genetically modified foods

In 2014, Vermont passed the first legislation in the U.S. to require labeling of foods containing genetically engineered ingredients. A year earlier, Connecticut and Maine also passed GMO labeling bills though these were dependent on several other states passing similar laws.
Industry groups are behind an aggressive push to make it harder to know if your food contains GMOs.
Retailers have historically been, and continue to be, a critical part of the Right to Know Movement. So the next time you see your local store's shelves stocked with non-GMO options, remember to thank that retailer for helping to make a difference in the future of our food system.
By adopting smart new innovations and other helpful agricultural strategies, and by working to limit greenhouse gas emissions before they climb much higher, we can pave the way for a century where more people can enjoy safe, nutritious, affordable food than they ever have before.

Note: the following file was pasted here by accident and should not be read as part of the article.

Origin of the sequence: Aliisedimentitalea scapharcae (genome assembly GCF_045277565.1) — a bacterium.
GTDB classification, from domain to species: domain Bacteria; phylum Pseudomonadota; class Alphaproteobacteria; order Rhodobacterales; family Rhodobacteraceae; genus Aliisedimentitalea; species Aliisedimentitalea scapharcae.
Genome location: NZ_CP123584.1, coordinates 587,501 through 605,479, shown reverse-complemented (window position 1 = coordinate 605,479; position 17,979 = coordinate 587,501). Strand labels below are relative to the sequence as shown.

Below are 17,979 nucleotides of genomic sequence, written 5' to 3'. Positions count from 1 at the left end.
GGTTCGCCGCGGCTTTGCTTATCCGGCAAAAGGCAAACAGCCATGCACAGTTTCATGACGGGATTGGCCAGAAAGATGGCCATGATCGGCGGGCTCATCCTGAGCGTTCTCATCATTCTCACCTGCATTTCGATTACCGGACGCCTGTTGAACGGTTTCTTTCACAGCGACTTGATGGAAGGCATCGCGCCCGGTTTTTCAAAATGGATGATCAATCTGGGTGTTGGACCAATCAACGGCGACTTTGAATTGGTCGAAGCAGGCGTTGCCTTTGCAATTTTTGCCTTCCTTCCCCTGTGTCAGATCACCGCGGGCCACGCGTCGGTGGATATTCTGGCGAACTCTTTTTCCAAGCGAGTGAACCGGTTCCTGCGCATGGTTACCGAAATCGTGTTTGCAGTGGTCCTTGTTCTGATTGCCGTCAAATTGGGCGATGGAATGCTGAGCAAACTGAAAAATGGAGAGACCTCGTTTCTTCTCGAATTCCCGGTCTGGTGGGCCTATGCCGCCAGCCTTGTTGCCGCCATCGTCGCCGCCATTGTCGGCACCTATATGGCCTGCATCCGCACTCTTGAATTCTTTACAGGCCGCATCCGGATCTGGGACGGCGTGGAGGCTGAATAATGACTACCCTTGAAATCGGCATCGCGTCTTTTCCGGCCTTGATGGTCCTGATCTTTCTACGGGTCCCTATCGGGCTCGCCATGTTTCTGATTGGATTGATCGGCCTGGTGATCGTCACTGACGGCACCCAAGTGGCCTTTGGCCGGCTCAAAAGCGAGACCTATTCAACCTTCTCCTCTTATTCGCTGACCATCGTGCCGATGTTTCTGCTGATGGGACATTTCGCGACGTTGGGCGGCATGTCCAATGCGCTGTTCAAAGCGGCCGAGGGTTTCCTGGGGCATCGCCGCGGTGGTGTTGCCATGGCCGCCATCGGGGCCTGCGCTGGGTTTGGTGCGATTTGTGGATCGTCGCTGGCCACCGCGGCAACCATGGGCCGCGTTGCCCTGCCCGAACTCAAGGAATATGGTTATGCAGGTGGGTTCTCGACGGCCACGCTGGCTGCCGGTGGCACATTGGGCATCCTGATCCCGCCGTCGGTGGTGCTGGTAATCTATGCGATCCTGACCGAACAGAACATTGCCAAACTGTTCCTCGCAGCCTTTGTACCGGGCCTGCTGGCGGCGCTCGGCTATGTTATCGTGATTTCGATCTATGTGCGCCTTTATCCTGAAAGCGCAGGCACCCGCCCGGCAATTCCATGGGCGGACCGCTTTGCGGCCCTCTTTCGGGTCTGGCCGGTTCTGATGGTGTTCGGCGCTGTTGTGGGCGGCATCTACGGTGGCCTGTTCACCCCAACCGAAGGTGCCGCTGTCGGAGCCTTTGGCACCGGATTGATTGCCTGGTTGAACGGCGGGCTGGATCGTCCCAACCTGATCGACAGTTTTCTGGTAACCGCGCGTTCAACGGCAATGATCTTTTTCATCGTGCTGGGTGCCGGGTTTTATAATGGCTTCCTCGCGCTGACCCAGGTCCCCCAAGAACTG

I've taken a tiny sampling of the industry's talking points and looked a little deeper. The following claims come from the Coalition for Safe Affordable Food. The arguments they are propagating are beyond flawed and incomplete: They are downright wrong.
Calling a GE food natural is like saying black is white or up is down.
Multiple national surveys have been conducted about GMO labeling and the consumer's right to know what's in our food. The results have been fairly consistent: more than 90% of Americans are in favor of knowing when they are eating foods make with genetically modified ingredients.
"Consumers deserve to understand what that word natural means on a package," Finkel said. Another provision would make it
I don't necessarily think GMOs are bad, but I sure do believe we are entitled to know what is in the food that we eat. If a food product contains GMOs, there should be a sticker, label or ID on the package that is plainly visible, letting shoppers know before they purchase the product!